The first of the new-look HMVs has opened in Merry Hill, and The Guardian has been down for a look.
Curiously, Simon Fox, who has overseen the flipcharts and market surveys which has led up to this moment, used to be in charge of Comet, and he's brought with him everything he learned making shopping there such a dispirting experience - genuinely, who can tell the difference between a Comet and a Currys? Who really enjoys traipsing through them?
So, you get a dash of the coffee shop from Neighbours:
That'll certainly bring people in - after all, Apple Stores in the US had to block MySpace because its shops were getting overwhelmed with people updating their MySpaces and not buying - but will that lead to sales, or is HMV investing in providing enormous youth clubs?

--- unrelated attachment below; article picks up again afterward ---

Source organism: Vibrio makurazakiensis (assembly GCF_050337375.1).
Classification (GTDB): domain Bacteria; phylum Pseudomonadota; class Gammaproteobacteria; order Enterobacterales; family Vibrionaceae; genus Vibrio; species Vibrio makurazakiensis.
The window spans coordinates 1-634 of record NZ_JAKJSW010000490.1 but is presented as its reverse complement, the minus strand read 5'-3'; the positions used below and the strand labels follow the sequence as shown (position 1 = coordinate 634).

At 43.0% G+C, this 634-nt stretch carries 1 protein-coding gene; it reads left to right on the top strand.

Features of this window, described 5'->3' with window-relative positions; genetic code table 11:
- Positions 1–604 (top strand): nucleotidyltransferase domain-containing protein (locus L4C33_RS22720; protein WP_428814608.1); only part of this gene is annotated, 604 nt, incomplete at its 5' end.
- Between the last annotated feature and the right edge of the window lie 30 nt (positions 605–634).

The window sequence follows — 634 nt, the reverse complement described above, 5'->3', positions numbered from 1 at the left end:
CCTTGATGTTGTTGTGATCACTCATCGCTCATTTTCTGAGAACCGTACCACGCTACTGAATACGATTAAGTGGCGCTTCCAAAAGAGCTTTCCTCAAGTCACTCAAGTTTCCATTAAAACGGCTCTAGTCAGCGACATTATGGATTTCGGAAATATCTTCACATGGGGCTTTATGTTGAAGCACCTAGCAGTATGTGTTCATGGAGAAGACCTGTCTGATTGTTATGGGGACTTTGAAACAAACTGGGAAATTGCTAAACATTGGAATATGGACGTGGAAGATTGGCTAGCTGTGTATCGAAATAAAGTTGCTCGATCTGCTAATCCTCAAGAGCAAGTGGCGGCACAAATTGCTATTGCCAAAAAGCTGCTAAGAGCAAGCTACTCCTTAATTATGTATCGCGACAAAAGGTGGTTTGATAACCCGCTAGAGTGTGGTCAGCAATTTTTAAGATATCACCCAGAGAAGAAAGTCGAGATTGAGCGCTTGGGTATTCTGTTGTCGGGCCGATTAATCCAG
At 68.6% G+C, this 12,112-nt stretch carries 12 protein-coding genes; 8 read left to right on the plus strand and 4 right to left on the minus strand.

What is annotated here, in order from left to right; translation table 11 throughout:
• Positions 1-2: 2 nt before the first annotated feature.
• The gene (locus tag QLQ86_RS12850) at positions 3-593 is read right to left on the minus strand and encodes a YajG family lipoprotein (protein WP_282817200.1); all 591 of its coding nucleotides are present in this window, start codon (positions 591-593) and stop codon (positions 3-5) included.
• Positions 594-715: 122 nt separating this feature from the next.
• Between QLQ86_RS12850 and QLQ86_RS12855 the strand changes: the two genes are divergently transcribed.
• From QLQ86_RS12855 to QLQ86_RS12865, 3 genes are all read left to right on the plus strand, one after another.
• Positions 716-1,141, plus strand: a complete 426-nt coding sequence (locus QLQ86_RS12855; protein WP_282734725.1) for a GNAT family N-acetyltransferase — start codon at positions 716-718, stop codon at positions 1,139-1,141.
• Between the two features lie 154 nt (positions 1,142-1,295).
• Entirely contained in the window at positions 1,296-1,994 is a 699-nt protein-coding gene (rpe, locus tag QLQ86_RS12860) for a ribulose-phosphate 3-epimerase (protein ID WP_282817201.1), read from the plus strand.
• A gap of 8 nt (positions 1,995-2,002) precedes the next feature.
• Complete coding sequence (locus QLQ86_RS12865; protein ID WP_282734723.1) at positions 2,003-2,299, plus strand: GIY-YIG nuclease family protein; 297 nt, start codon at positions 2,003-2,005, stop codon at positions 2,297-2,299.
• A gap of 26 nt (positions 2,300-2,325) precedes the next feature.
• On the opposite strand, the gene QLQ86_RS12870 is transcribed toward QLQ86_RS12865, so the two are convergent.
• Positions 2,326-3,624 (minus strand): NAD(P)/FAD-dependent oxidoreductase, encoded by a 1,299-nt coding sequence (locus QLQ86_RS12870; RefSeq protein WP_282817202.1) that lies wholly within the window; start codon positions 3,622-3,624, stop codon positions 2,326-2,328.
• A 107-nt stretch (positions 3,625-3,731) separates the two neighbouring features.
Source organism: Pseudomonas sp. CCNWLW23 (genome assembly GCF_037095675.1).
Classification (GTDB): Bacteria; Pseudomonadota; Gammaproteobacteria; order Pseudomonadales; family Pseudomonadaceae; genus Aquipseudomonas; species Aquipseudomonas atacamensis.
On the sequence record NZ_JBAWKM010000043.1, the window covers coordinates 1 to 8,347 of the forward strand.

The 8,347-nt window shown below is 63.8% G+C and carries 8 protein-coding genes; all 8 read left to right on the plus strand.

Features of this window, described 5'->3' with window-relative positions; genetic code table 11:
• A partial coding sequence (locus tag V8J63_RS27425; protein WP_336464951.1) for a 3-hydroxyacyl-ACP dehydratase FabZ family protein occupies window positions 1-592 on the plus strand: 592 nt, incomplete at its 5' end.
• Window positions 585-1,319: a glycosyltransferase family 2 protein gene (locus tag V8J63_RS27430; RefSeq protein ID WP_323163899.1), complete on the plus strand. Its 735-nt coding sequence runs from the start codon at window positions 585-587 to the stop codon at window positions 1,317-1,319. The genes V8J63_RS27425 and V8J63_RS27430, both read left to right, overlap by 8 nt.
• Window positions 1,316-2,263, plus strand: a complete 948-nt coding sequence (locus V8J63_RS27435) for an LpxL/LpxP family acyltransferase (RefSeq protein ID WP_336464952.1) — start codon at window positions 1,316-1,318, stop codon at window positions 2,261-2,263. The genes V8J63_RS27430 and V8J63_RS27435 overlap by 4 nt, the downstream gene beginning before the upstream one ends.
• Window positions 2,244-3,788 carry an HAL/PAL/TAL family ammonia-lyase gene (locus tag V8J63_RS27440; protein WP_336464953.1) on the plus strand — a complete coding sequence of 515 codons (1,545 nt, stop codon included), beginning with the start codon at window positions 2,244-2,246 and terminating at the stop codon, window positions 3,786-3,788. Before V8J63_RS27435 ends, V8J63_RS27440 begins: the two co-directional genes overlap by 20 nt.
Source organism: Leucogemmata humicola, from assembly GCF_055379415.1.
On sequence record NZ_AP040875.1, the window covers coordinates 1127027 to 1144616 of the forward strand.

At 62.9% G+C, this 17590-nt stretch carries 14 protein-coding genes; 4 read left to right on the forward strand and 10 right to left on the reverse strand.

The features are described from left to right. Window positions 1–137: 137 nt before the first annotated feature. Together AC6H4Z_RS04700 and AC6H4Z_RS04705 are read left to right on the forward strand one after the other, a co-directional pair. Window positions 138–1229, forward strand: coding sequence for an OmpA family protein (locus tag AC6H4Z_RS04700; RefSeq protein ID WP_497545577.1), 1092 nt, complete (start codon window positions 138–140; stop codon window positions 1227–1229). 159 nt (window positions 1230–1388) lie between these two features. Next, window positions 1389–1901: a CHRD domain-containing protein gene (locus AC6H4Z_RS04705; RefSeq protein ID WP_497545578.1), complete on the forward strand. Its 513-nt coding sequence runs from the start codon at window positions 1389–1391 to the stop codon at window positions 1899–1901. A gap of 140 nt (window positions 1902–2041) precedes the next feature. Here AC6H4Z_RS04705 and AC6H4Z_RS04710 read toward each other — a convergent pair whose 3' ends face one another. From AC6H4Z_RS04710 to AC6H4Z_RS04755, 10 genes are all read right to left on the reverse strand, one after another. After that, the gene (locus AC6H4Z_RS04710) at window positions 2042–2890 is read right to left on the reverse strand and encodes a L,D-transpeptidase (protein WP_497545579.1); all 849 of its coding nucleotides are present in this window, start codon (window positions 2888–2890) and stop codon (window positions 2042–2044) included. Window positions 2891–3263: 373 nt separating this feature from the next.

So, you go in to town, fight your way through kids sipping smoothies and... can order your album to be sent to your house. And go home and wait for it. Why, exactly, would you bother to go into town to do this? You could hear the tracks online at home, order it, and wait. HMV, clearly, need to bring people into stores, but simply by adding a stage of 'going into town and going to a store' into the process of purchasing online isn't going to work.
Unless HMV is aiming squarely at people who don't have access to the internet elsewhere - not, we'd have thought, the same market who would be supping smoothies and stalking social networking sites.
Twenty million pounds? That's very, very serious money. I suspect they'd be better off spending it on a wider range of stock.
[Thanks to James P]